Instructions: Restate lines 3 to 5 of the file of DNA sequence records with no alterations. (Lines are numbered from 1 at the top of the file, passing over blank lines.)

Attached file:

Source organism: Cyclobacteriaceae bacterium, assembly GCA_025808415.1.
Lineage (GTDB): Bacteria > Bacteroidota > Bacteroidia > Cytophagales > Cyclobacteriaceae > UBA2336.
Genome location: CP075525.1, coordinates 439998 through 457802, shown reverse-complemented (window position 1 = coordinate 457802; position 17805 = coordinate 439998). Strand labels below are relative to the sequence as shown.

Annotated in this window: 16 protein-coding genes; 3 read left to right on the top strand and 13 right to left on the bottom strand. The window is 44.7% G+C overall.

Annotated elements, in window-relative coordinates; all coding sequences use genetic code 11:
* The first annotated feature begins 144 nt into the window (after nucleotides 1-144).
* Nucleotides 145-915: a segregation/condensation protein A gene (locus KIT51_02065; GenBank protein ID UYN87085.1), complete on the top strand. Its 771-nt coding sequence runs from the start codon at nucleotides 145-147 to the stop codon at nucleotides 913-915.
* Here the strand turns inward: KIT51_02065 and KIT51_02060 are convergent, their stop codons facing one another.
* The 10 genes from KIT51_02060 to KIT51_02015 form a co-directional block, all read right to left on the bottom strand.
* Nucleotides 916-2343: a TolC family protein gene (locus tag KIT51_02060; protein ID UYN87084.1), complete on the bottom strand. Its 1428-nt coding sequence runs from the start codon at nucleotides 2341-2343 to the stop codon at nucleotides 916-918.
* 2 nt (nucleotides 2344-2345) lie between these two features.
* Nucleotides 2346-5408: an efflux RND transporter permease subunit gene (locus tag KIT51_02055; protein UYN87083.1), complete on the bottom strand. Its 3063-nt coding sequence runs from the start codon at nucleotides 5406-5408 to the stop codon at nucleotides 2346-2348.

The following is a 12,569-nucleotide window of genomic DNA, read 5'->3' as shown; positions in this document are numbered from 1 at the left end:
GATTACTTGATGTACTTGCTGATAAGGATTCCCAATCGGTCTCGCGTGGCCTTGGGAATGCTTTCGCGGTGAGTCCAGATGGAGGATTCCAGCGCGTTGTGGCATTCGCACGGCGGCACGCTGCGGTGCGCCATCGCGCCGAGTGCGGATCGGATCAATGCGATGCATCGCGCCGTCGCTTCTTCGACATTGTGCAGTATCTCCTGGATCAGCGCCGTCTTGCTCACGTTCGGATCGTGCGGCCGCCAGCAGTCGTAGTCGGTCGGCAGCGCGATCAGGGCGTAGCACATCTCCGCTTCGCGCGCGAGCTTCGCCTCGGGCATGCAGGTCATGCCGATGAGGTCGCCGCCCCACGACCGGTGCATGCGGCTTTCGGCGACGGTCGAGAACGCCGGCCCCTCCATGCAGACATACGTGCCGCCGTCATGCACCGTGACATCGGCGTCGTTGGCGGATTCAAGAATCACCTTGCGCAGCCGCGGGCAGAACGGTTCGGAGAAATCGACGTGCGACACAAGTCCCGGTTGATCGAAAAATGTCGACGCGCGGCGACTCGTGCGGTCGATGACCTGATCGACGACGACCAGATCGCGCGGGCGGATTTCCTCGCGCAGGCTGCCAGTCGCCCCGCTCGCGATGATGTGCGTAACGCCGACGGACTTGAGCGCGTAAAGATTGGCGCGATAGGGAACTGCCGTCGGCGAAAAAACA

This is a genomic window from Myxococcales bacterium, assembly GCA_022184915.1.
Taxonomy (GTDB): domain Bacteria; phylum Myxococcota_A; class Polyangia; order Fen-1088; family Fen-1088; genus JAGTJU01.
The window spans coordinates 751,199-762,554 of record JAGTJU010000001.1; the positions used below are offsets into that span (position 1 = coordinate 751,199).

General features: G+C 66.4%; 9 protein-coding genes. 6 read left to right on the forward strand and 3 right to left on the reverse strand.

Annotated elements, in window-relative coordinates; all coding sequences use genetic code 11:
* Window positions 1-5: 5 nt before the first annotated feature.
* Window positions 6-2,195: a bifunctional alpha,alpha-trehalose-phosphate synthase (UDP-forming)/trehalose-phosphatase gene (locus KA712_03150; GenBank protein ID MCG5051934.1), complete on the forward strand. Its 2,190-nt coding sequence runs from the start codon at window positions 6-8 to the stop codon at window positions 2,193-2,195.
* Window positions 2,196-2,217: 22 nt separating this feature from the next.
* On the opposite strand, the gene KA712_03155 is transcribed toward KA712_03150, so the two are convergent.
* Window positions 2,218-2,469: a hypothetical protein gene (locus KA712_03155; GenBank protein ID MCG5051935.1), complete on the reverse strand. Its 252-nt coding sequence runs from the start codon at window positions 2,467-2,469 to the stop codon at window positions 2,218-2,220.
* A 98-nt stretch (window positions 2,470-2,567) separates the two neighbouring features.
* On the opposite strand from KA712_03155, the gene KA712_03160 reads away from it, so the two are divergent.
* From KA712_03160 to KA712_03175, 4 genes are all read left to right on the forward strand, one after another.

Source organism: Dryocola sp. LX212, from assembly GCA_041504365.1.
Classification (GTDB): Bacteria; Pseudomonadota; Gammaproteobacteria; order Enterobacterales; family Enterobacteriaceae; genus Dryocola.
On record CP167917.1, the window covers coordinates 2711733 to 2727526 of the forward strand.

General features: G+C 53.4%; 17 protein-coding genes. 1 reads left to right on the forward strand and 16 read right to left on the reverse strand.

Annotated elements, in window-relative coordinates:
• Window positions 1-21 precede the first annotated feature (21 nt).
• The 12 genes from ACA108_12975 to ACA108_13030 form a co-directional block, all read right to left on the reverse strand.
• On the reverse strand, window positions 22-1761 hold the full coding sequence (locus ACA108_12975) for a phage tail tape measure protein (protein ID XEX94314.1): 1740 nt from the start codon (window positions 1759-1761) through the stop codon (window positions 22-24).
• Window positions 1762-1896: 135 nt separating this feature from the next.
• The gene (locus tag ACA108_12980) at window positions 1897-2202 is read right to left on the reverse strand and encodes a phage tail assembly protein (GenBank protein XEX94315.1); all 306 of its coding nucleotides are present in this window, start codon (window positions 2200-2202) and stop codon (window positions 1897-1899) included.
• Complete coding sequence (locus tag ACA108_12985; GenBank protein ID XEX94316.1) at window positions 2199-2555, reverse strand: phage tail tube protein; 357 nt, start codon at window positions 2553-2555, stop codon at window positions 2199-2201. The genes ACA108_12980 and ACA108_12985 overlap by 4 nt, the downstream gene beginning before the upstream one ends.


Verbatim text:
Genome location: CP075525.1, coordinates 439998 through 457802, shown reverse-complemented (window position 1 = coordinate 457802; position 17805 = coordinate 439998). Strand labels below are relative to the sequence as shown.

Annotated in this window: 16 protein-coding genes; 3 read left to right on the top strand and 13 right to left on the bottom strand. The window is 44.7% G+C overall.

Annotated elements, in window-relative coordinates; all coding sequences use genetic code 11: